August 30, 2006


All music downloads from largest record seller will be free (Charles Duhigg and Dawn C. Chmielewski, 8/30/06, Los Angeles Times)

Music fans for years have been telling record labels what they want to pay for downloaded songs: nothing.

The labels now are starting to agree that free might work for them, too.

Universal Music Group's announcement Tuesday that it is licensing its digital catalog to a Web site offering free, legal downloads marks a significant shift in an industry long criticized for fighting, rather than harnessing, the Internet's potential.

The Web site, backed by New York company SpiralFrog, hopes to make money selling advertisements that play while songs download.

Google makes novels free to print (BBC, 8/30/06)
Search engine Google plans to offer consumers the chance to download and print classic novels free of charge.

The firm's book search tool will let people print classics such as Dante's Inferno or Aesop's Fables, as well as other books no longer under copyright.

Until now, the service has only let people read such books on-screen.

Posted by Orrin Judd at August 30, 2006 7:41 AM

So Google has caught up with Project Gutenburg et. al. Big deal.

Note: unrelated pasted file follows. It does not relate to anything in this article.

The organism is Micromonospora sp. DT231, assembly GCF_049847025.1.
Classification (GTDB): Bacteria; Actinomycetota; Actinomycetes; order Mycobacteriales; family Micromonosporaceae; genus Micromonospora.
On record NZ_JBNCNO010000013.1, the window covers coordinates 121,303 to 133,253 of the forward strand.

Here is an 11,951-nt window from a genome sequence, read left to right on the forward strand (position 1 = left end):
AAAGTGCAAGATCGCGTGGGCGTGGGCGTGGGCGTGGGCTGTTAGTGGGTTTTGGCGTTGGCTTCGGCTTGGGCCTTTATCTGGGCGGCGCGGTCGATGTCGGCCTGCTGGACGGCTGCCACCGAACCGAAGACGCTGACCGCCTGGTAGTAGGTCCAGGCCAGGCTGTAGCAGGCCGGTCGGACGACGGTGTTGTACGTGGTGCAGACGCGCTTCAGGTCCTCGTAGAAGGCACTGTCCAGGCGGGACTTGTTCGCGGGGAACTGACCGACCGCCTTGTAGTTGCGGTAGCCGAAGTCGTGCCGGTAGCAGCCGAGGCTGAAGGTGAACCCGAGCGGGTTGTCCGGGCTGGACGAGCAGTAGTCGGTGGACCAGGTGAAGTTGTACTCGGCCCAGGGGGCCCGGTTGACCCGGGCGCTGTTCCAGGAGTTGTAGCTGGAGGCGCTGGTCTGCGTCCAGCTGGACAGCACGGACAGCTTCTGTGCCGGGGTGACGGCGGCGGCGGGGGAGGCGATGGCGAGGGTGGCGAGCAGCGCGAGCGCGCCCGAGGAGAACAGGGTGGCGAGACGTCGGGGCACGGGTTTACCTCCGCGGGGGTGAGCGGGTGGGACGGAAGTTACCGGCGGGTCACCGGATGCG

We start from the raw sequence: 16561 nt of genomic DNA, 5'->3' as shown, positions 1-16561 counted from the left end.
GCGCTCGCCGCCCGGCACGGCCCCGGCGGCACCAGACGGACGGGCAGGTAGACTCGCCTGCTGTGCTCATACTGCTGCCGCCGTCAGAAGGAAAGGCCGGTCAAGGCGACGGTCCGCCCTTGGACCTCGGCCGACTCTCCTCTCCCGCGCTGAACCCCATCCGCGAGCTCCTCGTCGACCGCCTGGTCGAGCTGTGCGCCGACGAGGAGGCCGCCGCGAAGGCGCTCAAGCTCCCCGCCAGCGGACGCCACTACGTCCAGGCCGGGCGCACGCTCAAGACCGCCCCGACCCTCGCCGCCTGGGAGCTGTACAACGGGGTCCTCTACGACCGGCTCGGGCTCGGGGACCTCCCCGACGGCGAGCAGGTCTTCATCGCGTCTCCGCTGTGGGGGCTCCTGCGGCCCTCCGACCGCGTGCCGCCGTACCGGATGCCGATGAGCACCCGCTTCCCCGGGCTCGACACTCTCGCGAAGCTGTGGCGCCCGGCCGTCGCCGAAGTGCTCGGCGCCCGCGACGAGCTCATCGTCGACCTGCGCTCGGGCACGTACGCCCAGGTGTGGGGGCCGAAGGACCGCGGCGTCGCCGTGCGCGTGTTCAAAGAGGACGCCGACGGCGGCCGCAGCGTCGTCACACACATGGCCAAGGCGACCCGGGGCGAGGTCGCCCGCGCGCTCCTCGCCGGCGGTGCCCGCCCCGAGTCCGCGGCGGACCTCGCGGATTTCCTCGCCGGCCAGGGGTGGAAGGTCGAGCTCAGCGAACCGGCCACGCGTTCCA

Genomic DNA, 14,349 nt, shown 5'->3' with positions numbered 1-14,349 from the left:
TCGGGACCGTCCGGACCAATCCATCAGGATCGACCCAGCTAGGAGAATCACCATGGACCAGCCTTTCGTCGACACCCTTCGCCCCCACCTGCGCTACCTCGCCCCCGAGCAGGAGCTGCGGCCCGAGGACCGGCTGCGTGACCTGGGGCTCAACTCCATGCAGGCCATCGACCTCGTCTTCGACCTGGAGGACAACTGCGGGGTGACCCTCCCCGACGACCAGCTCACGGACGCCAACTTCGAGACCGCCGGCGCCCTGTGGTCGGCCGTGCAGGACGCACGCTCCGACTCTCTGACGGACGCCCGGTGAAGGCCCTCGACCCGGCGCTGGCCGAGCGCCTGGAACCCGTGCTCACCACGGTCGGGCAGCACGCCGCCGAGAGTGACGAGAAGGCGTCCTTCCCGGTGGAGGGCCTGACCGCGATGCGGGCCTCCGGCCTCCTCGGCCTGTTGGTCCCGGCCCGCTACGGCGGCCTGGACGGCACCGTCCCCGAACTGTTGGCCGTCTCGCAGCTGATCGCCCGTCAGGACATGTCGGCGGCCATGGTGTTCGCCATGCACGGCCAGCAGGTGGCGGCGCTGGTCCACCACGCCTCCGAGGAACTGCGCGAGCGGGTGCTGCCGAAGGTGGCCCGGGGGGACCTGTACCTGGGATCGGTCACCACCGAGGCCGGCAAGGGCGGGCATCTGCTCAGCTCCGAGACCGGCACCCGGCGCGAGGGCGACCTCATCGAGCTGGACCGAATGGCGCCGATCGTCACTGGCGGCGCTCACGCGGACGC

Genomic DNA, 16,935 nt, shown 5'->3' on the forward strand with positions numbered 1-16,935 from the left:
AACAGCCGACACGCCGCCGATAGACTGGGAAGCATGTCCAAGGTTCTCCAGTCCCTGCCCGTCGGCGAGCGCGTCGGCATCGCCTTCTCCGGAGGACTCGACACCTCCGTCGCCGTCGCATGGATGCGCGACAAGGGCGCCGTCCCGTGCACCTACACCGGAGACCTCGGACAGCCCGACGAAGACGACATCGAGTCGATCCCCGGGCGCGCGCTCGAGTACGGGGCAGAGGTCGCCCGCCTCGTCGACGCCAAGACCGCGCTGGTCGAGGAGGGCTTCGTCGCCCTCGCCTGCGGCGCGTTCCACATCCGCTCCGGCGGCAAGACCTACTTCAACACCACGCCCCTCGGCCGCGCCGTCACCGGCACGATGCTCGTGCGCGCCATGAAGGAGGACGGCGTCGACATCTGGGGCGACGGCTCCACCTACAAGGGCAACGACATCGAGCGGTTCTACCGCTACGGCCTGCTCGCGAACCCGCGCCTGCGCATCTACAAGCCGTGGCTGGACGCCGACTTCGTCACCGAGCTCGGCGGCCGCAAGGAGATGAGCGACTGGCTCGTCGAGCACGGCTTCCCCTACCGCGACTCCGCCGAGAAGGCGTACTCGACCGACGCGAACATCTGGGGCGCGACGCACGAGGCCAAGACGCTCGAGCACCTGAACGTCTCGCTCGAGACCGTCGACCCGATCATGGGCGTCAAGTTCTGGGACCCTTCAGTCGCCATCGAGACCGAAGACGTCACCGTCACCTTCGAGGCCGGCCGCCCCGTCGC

Posted by: Ed Bush at August 30, 2006 8:21 AM

Yeah, why exactly are they replicating what they do?

In any case used classics are cheaply available and having them bound and properly set is worth the few pounds compared to printing them out on A4.

Posted by: Ali Choudhury at August 30, 2006 9:24 AM

I've been using Gutenburg for years to fill up my pocket pc with classic/public domain books.

Posted by: ted welter at August 30, 2006 10:44 AM

ted, me too.

I don't mind reading books on my small laptop/notebook using Word's reading layout, but it's not perfect. For years, I've been waiting for someone to market a good electronic reader with a screen that more closely mimics words printed on paper and has a soft body more closely resembling a bound book.

Added advantage of electronic readers would be a built-in reference library including the Random House Unabridged Dictionary of which I've grown very fond. Add font changes to accommodate the eyesight of the reader and a comfortable chair and my idea of heaven is complete.

Posted by: erp at August 30, 2006 11:34 AM

Why SpiralFrog is no big deal: 1) You have to view a 90-second ad for each song downloaded. 2) The songs still have Windows DRM, so they won't play on iPods, the most popular MP3 player. 3) You have to revisit the site at least once a month to view new ads, or the songs you've already downloaded stop playing. Such a deal!

Posted by: PapayaSF at August 30, 2006 10:33 PM